and Simeon is not, and ye will take Benjamin away. All these things
are against me." The thought of parting with another son seemed
to overwhelm his soul with sorrow, and he exclaimed in the bitterness
of his anguish, "My son shall not go down with you; for his brother
is dead, and he is left alone. If mischief befall him by the way in
which ye go, then shall ye bring down my gray hairs with sorrow to
the grave.'' Gen. xlii. 38. Joseph, also, whose integrity and truth-
fulness shone most brightly, whose opposition to sin was calm and
determined, cherished the strongest natural affection for his father.
When Jacob "had made an end of commanding his sons," and had
"gathered up his feet into the bed, and yielded up the ghost," the
natural grief of Joseph was seen in his actions and his tears. He
embraced his father's corpse, and wept like a child. When Moses
died, the children of Israel wept for him thirty days in the plains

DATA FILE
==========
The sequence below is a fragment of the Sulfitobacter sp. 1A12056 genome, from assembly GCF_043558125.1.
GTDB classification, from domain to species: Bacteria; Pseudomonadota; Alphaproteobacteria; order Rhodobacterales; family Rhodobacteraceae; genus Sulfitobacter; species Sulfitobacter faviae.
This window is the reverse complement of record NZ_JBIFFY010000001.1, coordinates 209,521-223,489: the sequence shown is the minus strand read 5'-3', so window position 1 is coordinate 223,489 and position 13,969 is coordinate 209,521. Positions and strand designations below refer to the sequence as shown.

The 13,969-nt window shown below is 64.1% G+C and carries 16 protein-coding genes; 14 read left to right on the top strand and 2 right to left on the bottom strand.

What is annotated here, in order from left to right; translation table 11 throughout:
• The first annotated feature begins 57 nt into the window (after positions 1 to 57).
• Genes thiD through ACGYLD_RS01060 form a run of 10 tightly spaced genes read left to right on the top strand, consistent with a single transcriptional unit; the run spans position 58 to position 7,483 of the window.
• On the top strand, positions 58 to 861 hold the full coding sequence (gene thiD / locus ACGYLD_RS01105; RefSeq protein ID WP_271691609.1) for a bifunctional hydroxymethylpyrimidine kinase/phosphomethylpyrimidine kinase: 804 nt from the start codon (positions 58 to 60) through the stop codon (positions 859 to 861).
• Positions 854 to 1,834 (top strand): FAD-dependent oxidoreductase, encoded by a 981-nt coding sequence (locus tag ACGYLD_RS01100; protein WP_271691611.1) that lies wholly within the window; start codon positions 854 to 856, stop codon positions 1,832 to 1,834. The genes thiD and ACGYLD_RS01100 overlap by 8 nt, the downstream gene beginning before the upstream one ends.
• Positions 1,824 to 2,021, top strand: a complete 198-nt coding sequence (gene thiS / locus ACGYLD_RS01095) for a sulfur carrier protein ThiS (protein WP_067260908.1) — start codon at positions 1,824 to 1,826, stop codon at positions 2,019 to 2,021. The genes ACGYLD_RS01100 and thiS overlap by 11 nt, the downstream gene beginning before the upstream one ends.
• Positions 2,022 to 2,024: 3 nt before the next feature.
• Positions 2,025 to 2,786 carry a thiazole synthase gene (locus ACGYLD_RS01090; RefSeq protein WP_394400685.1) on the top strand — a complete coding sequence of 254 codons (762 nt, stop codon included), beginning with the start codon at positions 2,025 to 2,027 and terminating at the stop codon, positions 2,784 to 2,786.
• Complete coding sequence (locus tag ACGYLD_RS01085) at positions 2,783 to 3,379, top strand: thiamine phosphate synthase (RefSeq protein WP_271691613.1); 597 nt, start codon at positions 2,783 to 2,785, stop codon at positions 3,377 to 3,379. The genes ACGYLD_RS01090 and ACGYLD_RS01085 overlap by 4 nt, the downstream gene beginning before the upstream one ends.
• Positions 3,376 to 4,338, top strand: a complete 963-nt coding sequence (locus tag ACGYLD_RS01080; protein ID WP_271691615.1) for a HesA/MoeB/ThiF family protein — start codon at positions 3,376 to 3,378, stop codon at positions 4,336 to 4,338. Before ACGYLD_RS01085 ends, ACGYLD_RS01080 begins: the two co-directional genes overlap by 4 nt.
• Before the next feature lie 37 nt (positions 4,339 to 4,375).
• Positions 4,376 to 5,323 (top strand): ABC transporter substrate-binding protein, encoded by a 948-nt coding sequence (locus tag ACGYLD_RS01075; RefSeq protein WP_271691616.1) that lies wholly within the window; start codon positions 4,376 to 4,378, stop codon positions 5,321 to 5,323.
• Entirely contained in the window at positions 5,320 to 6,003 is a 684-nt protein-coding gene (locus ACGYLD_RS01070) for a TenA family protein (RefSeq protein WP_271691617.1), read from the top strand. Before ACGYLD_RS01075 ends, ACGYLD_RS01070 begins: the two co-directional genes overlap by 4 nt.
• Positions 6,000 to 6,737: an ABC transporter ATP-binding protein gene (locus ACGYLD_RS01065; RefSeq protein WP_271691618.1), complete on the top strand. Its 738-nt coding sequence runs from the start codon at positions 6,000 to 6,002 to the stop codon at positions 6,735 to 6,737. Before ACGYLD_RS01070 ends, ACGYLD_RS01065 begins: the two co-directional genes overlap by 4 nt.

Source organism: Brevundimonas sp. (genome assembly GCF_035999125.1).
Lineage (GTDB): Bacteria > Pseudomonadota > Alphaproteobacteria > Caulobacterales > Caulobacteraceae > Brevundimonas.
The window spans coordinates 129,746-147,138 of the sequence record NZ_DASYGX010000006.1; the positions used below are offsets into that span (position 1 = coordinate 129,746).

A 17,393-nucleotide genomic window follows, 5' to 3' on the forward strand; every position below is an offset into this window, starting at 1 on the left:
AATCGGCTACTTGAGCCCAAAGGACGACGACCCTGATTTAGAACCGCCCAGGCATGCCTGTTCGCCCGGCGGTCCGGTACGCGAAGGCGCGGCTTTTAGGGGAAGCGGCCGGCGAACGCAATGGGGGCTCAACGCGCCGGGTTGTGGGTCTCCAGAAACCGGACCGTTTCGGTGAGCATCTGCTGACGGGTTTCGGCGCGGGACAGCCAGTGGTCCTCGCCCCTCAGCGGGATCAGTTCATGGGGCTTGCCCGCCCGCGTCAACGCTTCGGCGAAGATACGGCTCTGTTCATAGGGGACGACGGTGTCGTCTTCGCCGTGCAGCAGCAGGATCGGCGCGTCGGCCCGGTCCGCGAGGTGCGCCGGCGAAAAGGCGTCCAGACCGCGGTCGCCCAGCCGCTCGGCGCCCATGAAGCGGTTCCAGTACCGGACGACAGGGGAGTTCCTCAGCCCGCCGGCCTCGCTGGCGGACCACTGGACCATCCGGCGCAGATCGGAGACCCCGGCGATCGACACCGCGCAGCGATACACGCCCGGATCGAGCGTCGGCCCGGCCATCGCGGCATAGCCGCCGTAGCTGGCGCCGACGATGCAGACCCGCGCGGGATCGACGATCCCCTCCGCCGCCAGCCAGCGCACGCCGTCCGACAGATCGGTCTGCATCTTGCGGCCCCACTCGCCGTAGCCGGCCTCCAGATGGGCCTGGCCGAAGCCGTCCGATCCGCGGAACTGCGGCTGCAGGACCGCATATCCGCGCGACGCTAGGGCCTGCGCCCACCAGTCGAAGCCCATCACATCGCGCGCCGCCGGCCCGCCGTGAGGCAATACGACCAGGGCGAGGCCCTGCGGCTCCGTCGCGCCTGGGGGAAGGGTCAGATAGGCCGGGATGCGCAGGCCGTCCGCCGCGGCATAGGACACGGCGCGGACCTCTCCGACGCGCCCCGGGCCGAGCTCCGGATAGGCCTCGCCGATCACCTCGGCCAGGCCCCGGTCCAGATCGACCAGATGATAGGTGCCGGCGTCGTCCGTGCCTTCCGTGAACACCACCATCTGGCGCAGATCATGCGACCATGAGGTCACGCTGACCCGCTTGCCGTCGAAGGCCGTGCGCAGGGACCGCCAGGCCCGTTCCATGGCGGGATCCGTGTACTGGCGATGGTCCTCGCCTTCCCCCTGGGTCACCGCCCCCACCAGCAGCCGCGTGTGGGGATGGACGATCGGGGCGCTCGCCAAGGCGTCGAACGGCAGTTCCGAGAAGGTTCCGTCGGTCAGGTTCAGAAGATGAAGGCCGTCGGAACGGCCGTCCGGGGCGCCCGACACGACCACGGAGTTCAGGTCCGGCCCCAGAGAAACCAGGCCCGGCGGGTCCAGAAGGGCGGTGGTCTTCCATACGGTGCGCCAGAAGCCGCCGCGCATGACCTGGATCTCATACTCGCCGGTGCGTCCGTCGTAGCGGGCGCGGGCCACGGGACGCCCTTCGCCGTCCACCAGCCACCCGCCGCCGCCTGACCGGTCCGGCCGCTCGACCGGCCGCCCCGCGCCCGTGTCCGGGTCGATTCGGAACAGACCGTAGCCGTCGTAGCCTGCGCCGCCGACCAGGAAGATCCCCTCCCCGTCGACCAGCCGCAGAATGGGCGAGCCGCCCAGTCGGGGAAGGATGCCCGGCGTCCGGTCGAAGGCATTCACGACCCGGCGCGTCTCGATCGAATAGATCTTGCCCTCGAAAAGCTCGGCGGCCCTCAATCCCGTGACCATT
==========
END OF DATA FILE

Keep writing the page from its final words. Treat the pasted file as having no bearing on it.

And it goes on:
of Moab. David unstrung his harp when he heard of the untimely
death of his bosom companion, and wrote that inimitable elegy, in
which we can trace at once the outpouring of his natural grief, and
the scathing of the heights of Gilboa, where fell in conflict his con-
stant and endeared friend Jonathan. The prophets experienced na-
tural sorrow for the loss of friends. Ezekiel makes affectionate men-

tion of the death of his wife. Nor will it be considered derogatory
to the honor of the God-man to mention his grief for the bereaved
family at Bethany as additional testimony to the position we have
taken. Jesus sympathized with Martha and Mary, and his grief
was attested by the Jews, who exclaimed when they saw him weep
at the grave of Lazarus, "Behold how he loved him." The truth
that natural sorrow for the righteous dead is not forbidden, is sup-
ported by the writings and experience of patriarchs, prophets and
apostles, by the actions of holy men and pious women in every age,
and by the memorable example of our Lord, of whom the Holy Ghost
has left the infallible record for the consolation of believers, "Jesus

2. It is not the sorrow of despair. It is poignant and deep ; but
it does not terminate in despondency. The sorrow of despair is seen
in the frantic actions of those who "in this life only have hope, and
are of all men most miserable." The irreligious parent, from whom
death has snatched away an idolized child, is often heard "uttering
words unadvisedly." He complains of the righteous dealings of Je-